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Biochemistry. 2008 Jul 1;47(26):6827-39. doi: 10.1021/bi702543p. Epub 2008 Jun 7.

Role of the C-terminal SH3 domain and N-terminal tyrosine phosphorylation in regulation of Tim and related Dbl-family proteins.

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  • 1Department of Pharmacology, Lineberger Comprehensive Cancer Center, University of North Carolina, Chapel Hill, North Carolina 27599-7295, USA.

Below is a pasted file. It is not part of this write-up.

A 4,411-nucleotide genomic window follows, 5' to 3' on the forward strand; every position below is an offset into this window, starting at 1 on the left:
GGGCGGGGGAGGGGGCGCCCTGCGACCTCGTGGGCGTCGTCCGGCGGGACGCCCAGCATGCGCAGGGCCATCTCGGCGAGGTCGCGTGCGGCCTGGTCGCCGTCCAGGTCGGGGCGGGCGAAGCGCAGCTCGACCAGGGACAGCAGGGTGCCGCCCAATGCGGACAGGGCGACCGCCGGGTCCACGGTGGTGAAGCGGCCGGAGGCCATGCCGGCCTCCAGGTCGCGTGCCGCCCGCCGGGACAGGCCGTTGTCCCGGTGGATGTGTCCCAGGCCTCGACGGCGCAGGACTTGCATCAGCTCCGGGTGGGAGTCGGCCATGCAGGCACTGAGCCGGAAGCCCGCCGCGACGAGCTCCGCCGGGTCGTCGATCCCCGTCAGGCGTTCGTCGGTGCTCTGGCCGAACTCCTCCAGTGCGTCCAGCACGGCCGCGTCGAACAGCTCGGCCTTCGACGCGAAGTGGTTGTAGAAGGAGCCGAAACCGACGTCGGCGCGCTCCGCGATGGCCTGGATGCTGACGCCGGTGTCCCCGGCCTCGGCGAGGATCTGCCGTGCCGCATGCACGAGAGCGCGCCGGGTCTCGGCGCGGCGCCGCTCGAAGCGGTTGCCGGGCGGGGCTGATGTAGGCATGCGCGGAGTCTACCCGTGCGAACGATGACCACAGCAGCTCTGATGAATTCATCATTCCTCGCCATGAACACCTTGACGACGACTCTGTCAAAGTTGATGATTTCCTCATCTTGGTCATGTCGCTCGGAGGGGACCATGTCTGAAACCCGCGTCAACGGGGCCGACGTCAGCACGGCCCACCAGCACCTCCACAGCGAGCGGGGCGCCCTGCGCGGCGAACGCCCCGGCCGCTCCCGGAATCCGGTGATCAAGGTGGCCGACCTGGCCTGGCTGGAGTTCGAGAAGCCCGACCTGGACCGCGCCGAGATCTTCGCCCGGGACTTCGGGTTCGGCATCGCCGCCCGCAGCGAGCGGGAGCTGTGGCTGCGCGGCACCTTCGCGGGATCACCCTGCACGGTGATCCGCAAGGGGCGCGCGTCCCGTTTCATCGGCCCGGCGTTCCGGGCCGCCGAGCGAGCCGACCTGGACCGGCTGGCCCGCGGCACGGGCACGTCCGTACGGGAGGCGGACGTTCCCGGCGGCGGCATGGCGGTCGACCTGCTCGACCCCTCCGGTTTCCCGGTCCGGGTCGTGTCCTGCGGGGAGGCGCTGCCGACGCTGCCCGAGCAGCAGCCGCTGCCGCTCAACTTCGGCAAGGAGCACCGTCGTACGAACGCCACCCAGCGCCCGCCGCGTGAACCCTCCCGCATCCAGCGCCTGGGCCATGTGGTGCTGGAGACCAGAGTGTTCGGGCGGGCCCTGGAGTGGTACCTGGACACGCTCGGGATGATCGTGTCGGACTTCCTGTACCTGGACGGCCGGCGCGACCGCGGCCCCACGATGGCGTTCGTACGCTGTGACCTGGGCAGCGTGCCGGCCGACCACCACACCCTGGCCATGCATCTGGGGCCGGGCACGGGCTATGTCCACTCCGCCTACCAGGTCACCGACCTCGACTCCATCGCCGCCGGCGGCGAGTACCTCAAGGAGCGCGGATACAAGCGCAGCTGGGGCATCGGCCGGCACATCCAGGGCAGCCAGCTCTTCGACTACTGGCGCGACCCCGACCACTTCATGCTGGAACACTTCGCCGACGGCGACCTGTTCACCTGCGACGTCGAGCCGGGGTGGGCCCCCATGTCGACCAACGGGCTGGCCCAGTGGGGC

Dbl-related oncoproteins are guanine nucleotide exchange factors (GEFs) specific for Rho-family GTPases and typically possess tandem Dbl (DH) and pleckstrin homology (PH) domains that act in concert to catalyze exchange. Although the exchange potential of many Dbl-family proteins is constitutively activated by truncation, the precise mechanisms of regulation for many Dbl-family proteins are unknown. Tim and Vav are distantly related Dbl-family proteins that are similarly regulated; their Dbl homology (DH) domains interact with N-terminal helices to exclude and prevent activation of Rho GTPases. Phosphorylation, substitution, or deletion of the blocking helices relieves this autoinhibition. Here we show that two other Dbl-family proteins, Ngef and Wgef, which like Tim contain a C-terminal SH3 domain, are also activated by tyrosine phosphorylation of a blocking helix. Consequently, basal autoinhibition of DH domains by direct steric exclusion using short N-terminal helices likely represents a conserved mechanism of regulation for the large family of Dbl-related proteins. N-Terminal truncation or phosphorylation of many other Dbl-family GEFs leads to their activation; similar autoinhibition mechanisms could explain some of these events. In addition, we show that the C-terminal SH3 domain binding to a polyproline region N-terminal to the DH domain of the Tim subgroup of Dbl-family proteins provides a unique mechanism of regulated autoinhibition of exchange activity that is functionally linked to the interactions between the autoinhibitory helix and the DH domain.

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